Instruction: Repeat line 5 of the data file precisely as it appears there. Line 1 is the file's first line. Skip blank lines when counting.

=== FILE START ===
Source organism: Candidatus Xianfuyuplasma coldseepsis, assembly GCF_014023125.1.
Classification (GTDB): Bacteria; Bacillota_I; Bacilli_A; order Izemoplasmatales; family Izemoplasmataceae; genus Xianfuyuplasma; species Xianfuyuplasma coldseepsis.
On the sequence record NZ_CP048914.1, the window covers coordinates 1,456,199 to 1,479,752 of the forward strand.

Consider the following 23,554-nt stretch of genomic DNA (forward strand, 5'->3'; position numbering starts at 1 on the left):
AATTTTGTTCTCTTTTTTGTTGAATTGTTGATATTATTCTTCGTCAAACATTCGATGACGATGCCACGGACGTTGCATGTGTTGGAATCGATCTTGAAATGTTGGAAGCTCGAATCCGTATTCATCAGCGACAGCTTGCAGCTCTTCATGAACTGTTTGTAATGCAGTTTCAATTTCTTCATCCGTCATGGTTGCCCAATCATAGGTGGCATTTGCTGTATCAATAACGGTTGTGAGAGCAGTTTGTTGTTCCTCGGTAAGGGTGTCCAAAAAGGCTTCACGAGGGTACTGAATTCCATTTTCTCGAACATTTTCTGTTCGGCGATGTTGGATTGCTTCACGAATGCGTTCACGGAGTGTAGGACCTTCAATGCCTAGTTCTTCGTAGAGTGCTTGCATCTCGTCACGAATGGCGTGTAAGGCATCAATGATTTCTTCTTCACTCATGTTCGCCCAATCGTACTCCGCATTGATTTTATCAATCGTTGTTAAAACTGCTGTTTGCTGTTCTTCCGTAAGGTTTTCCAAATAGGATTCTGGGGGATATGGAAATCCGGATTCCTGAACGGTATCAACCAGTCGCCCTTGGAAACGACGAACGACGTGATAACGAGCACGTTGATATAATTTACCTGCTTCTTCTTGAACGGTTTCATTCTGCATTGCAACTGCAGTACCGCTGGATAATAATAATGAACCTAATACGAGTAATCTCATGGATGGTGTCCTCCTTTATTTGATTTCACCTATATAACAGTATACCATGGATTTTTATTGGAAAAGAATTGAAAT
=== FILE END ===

AATTTTGTTCTCTTTTTTGTTGAATTGTTGATATTATTCTTCGTCAAACATTCGATGACGATGCCACGGACGTTGCATGTGTTGGAATCGATCTTGAAATGTTGGAAGCTCGAATCCGTATTCATCAGCGACAGCTTGCAGCTCTTCATGAACTGTTTGTAATGCAGTTTCAATTTCTTCATCCGTCATGGTTGCCCAATCATAGGTGGCATTTGCTGTATCAATAACGGTTGTGAGAGCAGTTTGTTGTTCCTCGGTAAGGGTGTCCAAAAAGGCTTCACGAGGGTACTGAATTCCATTTTCTCGAACATTTTCTGTTCGGCGATGTTGGATTGCTTCACGAATGCGTTCACGGAGTGTAGGACCTTCAATGCCTAGTTCTTCGTAGAGTGCTTGCATCTCGTCACGAATGGCGTGTAAGGCATCAATGATTTCTTCTTCACTCATGTTCGCCCAATCGTACTCCGCATTGATTTTATCAATCGTTGTTAAAACTGCTGTTTGCTGTTCTTCCGTAAGGTTTTCCAAATAGGATTCTGGGGGATATGGAAATCCGGATTCCTGAACGGTATCAACCAGTCGCCCTTGGAAACGACGAACGACGTGATAACGAGCACGTTGATATAATTTACCTGCTTCTTCTTGAACGGTTTCATTCTGCATTGCAACTGCAGTACCGCTGGATAATAATAATGAACCTAATACGAGTAATCTCATGGATGGTGTCCTCCTTTATTTGATTTCACCTATATAACAGTATACCATGGATTTTTATTGGAAAAGAATTGAAAT